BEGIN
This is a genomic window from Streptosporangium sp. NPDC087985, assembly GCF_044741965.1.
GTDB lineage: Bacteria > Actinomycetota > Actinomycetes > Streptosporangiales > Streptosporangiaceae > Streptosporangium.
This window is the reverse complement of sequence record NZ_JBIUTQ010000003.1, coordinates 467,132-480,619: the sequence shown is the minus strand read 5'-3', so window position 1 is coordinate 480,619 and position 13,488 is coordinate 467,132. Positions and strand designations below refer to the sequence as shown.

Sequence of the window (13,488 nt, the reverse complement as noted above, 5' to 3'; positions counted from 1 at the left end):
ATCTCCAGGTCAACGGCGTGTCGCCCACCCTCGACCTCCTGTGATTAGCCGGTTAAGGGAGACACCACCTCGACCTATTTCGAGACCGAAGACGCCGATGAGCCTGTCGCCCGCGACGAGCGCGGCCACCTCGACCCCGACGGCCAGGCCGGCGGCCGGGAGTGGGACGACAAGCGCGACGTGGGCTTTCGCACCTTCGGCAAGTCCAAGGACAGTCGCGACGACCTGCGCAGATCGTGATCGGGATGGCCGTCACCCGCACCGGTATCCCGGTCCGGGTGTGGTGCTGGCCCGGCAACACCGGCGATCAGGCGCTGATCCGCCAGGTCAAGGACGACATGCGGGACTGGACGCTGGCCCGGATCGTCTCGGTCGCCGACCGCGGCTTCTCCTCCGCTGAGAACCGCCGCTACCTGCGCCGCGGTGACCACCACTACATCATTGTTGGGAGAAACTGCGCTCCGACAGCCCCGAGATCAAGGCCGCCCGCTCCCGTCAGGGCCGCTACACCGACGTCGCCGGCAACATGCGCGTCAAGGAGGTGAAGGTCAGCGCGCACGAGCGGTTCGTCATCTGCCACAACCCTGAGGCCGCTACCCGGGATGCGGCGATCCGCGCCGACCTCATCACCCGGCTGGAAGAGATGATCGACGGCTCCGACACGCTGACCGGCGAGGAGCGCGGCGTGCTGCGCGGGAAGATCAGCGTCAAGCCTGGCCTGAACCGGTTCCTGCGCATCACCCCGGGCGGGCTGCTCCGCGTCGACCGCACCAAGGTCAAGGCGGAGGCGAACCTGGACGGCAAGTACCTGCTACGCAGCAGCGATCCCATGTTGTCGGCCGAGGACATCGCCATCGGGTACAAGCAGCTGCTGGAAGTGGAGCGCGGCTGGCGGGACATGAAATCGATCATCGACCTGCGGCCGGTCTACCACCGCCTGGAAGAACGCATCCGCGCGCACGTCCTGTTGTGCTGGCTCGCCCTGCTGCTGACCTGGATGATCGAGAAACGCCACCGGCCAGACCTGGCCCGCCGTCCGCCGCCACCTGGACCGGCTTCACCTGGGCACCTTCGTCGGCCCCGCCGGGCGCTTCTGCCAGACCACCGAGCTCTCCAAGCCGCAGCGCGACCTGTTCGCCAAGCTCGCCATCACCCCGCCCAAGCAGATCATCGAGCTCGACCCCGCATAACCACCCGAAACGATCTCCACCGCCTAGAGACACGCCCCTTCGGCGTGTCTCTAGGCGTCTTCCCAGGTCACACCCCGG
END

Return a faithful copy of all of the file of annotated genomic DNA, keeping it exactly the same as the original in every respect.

This is a genomic window from Streptosporangium sp. NPDC087985, assembly GCF_044741965.1.
GTDB lineage: Bacteria > Actinomycetota > Actinomycetes > Streptosporangiales > Streptosporangiaceae > Streptosporangium.
This window is the reverse complement of sequence record NZ_JBIUTQ010000003.1, coordinates 467,132-480,619: the sequence shown is the minus strand read 5'-3', so window position 1 is coordinate 480,619 and position 13,488 is coordinate 467,132. Positions and strand designations below refer to the sequence as shown.

Sequence of the window (13,488 nt, the reverse complement as noted above, 5' to 3'; positions counted from 1 at the left end):
ATCTCCAGGTCAACGGCGTGTCGCCCACCCTCGACCTCCTGTGATTAGCCGGTTAAGGGAGACACCACCTCGACCTATTTCGAGACCGAAGACGCCGATGAGCCTGTCGCCCGCGACGAGCGCGGCCACCTCGACCCCGACGGCCAGGCCGGCGGCCGGGAGTGGGACGACAAGCGCGACGTGGGCTTTCGCACCTTCGGCAAGTCCAAGGACAGTCGCGACGACCTGCGCAGATCGTGATCGGGATGGCCGTCACCCGCACCGGTATCCCGGTCCGGGTGTGGTGCTGGCCCGGCAACACCGGCGATCAGGCGCTGATCCGCCAGGTCAAGGACGACATGCGGGACTGGACGCTGGCCCGGATCGTCTCGGTCGCCGACCGCGGCTTCTCCTCCGCTGAGAACCGCCGCTACCTGCGCCGCGGTGACCACCACTACATCATTGTTGGGAGAAACTGCGCTCCGACAGCCCCGAGATCAAGGCCGCCCGCTCCCGTCAGGGCCGCTACACCGACGTCGCCGGCAACATGCGCGTCAAGGAGGTGAAGGTCAGCGCGCACGAGCGGTTCGTCATCTGCCACAACCCTGAGGCCGCTACCCGGGATGCGGCGATCCGCGCCGACCTCATCACCCGGCTGGAAGAGATGATCGACGGCTCCGACACGCTGACCGGCGAGGAGCGCGGCGTGCTGCGCGGGAAGATCAGCGTCAAGCCTGGCCTGAACCGGTTCCTGCGCATCACCCCGGGCGGGCTGCTCCGCGTCGACCGCACCAAGGTCAAGGCGGAGGCGAACCTGGACGGCAAGTACCTGCTACGCAGCAGCGATCCCATGTTGTCGGCCGAGGACATCGCCATCGGGTACAAGCAGCTGCTGGAAGTGGAGCGCGGCTGGCGGGACATGAAATCGATCATCGACCTGCGGCCGGTCTACCACCGCCTGGAAGAACGCATCCGCGCGCACGTCCTGTTGTGCTGGCTCGCCCTGCTGCTGACCTGGATGATCGAGAAACGCCACCGGCCAGACCTGGCCCGCCGTCCGCCGCCACCTGGACCGGCTTCACCTGGGCACCTTCGTCGGCCCCGCCGGGCGCTTCTGCCAGACCACCGAGCTCTCCAAGCCGCAGCGCGACCTGTTCGCCAAGCTCGCCATCACCCCGCCCAAGCAGATCATCGAGCTCGACCCCGCATAACCACCCGAAACGATCTCCACCGCCTAGAGACACGCCCCTTCGGCGTGTCTCTAGGCGTCTTCCCAGGTCACACCCCGG